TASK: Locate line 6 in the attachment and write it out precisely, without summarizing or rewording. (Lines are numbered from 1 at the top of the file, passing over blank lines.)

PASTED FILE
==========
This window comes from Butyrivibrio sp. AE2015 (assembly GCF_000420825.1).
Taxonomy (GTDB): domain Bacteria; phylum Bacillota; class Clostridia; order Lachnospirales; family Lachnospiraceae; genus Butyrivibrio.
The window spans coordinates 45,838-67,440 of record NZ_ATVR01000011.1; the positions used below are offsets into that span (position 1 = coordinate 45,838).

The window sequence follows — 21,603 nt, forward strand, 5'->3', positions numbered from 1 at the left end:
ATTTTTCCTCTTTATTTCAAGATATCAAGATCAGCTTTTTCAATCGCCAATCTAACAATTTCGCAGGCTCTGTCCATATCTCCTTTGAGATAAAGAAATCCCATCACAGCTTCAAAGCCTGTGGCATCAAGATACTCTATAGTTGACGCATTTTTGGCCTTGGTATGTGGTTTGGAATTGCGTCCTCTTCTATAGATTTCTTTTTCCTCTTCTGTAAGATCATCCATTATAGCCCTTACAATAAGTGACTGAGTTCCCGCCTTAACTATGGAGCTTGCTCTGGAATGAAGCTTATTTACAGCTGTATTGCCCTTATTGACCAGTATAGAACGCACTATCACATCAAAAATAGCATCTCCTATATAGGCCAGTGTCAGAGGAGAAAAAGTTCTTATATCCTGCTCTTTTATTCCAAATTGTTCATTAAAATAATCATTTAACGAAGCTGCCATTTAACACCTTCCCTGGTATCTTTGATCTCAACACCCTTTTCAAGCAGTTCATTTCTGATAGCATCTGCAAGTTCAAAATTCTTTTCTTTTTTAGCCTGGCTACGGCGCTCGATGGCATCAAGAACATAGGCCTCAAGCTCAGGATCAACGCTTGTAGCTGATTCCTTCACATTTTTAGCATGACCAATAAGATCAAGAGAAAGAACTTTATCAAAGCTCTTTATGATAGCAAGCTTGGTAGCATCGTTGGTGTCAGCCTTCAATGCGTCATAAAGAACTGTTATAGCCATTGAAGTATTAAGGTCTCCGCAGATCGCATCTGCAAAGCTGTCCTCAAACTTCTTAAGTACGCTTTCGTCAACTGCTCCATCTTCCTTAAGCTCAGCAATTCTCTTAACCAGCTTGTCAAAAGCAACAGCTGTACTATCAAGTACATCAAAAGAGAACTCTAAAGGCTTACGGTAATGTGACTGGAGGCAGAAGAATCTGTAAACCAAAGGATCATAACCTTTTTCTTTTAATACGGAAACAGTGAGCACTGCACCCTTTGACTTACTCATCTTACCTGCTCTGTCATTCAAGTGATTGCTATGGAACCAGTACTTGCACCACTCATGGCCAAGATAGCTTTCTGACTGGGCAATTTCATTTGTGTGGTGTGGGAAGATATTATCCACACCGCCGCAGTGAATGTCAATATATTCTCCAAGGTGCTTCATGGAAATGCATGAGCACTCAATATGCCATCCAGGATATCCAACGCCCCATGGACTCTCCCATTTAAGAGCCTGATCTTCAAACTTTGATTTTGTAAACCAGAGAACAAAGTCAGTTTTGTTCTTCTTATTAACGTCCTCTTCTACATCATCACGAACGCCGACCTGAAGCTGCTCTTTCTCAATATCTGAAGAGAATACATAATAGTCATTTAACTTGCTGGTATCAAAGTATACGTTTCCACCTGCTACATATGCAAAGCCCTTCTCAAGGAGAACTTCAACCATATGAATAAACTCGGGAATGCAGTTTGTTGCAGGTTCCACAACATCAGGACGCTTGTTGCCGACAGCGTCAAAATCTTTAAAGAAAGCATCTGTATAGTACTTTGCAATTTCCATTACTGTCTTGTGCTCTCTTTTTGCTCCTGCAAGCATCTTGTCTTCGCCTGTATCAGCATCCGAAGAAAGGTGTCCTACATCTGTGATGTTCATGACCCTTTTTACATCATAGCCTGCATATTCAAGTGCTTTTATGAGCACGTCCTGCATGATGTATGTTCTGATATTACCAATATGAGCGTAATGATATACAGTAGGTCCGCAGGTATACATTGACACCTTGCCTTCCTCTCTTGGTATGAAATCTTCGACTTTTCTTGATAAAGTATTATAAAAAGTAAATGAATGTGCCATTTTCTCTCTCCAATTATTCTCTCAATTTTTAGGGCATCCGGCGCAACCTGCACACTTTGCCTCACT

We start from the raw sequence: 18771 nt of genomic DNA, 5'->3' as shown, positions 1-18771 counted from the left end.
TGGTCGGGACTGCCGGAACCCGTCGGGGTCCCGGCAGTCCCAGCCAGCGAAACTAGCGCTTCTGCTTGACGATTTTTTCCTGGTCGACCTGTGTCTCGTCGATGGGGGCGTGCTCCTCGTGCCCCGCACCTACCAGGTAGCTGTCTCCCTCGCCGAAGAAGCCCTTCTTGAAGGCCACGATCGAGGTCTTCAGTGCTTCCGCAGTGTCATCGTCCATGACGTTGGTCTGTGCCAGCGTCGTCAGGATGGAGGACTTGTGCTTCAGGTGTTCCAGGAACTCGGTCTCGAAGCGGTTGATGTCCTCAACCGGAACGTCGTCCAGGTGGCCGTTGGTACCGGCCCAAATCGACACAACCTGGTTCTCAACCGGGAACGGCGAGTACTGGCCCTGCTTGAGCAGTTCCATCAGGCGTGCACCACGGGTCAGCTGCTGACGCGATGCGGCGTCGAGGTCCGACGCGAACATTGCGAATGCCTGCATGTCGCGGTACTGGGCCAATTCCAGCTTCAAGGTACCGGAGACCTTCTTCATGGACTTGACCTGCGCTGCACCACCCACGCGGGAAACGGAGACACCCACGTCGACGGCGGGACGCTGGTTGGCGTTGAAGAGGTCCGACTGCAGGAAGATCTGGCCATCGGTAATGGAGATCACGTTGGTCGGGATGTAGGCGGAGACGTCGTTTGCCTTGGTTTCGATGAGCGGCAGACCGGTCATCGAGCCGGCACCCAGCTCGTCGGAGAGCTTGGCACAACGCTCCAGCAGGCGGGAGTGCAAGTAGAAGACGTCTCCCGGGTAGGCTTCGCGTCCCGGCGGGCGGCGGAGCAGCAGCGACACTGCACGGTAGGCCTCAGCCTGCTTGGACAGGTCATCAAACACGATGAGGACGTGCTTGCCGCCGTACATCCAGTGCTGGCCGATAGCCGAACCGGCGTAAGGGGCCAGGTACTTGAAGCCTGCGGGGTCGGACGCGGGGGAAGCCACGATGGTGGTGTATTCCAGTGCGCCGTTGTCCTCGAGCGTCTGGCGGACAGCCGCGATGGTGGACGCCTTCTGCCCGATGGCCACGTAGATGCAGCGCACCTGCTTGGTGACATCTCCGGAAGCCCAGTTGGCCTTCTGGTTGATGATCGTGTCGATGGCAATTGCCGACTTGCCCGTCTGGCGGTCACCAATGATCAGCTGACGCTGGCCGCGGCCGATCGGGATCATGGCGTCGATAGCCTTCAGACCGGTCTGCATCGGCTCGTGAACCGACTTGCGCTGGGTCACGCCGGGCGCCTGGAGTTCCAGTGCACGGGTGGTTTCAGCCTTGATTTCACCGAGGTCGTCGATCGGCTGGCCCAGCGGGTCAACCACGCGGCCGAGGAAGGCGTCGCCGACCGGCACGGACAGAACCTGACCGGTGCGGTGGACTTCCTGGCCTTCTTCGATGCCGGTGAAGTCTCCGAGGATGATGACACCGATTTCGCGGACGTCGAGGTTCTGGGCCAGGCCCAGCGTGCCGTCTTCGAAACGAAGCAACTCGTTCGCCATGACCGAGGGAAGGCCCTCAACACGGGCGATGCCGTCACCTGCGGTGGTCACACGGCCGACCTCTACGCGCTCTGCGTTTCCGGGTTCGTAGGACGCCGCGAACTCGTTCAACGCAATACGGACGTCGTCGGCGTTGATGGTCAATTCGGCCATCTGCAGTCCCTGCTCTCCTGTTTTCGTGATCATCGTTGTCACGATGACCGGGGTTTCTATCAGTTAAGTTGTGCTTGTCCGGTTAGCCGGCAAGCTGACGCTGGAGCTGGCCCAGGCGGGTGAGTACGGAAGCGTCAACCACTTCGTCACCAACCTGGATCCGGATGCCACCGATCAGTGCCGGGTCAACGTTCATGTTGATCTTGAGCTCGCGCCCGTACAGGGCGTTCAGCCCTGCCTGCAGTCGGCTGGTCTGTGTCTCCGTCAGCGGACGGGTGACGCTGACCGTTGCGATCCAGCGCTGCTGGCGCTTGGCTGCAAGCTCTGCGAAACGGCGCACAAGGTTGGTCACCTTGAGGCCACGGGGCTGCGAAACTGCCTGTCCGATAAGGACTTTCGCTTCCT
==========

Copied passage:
We start from the raw sequence: 18771 nt of genomic DNA, 5'->3' as shown, positions 1-18771 counted from the left end.